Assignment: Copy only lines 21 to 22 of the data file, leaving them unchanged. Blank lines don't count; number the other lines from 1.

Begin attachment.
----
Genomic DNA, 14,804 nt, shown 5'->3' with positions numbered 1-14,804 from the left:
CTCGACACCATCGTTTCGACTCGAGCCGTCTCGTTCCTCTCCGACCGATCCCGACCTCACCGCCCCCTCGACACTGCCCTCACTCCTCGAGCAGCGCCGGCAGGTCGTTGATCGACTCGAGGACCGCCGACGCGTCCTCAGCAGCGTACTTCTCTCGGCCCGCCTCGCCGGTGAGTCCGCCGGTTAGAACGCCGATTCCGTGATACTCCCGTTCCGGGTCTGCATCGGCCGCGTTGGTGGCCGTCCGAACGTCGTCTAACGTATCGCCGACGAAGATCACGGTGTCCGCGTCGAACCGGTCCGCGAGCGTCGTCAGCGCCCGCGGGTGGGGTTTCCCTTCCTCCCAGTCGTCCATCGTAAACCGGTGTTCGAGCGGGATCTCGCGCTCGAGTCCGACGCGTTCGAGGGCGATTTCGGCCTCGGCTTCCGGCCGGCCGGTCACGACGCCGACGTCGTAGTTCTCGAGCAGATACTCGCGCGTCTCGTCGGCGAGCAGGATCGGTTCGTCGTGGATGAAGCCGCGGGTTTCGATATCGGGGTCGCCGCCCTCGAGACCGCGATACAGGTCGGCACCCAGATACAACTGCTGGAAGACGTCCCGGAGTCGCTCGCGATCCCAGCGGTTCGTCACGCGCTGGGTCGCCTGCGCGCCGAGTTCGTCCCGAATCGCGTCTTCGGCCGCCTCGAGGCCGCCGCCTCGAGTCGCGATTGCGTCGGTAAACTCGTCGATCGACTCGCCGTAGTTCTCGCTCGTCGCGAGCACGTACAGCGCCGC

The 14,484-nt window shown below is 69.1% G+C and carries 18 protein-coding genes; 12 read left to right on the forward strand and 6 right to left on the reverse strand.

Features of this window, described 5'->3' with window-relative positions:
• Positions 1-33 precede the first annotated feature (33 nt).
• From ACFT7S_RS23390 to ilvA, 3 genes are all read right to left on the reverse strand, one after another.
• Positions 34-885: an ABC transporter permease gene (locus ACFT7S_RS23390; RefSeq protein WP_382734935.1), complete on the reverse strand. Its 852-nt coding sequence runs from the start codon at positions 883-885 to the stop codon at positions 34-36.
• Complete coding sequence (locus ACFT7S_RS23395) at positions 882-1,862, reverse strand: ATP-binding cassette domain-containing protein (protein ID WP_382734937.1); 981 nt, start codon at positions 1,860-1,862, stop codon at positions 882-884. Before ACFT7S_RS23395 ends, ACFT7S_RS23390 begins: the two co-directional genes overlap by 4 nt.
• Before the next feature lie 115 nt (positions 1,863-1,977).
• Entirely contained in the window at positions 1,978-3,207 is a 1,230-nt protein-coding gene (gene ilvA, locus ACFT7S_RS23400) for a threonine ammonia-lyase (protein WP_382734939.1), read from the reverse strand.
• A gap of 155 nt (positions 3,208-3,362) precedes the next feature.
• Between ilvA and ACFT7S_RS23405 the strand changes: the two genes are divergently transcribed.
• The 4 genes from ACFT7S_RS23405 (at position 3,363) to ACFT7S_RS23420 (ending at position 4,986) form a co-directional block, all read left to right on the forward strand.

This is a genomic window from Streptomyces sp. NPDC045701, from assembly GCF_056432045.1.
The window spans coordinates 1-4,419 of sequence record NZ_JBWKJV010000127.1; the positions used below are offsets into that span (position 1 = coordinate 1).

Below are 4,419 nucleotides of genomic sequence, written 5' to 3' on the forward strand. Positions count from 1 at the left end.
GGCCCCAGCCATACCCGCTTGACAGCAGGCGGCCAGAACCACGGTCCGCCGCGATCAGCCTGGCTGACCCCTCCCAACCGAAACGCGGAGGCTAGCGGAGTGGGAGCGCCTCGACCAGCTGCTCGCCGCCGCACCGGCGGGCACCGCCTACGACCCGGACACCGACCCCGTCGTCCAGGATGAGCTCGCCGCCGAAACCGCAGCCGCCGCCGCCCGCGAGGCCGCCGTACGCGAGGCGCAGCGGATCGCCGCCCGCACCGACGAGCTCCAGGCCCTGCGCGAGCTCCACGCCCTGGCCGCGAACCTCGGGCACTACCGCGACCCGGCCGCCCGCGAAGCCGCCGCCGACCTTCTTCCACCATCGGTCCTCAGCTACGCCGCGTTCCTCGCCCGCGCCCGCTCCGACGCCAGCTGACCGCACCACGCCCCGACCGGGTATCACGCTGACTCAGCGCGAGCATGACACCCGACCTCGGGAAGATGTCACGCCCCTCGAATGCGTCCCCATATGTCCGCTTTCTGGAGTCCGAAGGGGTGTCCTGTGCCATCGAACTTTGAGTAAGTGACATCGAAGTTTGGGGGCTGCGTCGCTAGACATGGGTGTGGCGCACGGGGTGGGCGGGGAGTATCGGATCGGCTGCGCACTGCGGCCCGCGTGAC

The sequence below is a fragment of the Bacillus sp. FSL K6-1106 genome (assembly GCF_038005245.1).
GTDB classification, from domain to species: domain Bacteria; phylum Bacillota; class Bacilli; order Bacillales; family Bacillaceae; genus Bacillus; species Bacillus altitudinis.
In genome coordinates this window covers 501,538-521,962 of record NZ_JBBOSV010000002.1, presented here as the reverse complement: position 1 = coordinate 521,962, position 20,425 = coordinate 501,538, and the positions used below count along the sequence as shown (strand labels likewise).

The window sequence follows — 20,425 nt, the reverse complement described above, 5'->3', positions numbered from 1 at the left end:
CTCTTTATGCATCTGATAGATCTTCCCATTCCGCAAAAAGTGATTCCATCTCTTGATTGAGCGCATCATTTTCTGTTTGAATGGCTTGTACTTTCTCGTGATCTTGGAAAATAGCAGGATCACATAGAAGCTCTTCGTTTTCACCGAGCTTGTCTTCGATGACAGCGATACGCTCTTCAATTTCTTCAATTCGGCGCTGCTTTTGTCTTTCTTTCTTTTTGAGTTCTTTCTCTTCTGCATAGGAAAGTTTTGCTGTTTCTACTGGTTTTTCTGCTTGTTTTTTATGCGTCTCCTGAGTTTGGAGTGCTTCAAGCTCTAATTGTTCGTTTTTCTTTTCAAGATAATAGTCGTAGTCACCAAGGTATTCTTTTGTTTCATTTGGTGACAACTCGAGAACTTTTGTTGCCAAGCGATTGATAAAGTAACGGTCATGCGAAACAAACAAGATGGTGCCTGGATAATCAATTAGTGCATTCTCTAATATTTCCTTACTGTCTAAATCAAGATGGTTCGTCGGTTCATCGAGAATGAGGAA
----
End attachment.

The window sequence follows — 20,425 nt, the reverse complement described above, 5'->3', positions numbered from 1 at the left end:
CTCTTTATGCATCTGATAGATCTTCCCATTCCGCAAAAAGTGATTCCATCTCTTGATTGAGCGCATCATTTTCTGTTTGAATGGCTTGTACTTTCTCGTGATCTTGGAAAATAGCAGGATCACATAGAAGCTCTTCGTTTTCACCGAGCTTGTCTTCGATGACAGCGATACGCTCTTCAATTTCTTCAATTCGGCGCTGCTTTTGTCTTTCTTTCTTTTTGAGTTCTTTCTCTTCTGCATAGGAAAGTTTTGCTGTTTCTACTGGTTTTTCTGCTTGTTTTTTATGCGTCTCCTGAGTTTGGAGTGCTTCAAGCTCTAATTGTTCGTTTTTCTTTTCAAGATAATAGTCGTAGTCACCAAGGTATTCTTTTGTTTCATTTGGTGACAACTCGAGAACTTTTGTTGCCAAGCGATTGATAAAGTAACGGTCATGCGAAACAAACAAGATGGTGCCTGGATAATCAATTAGTGCATTCTCTAATATTTCCTTACTGTCTAAATCAAGATGGTTCGTCGGTTCATCGAGAATGAGGAA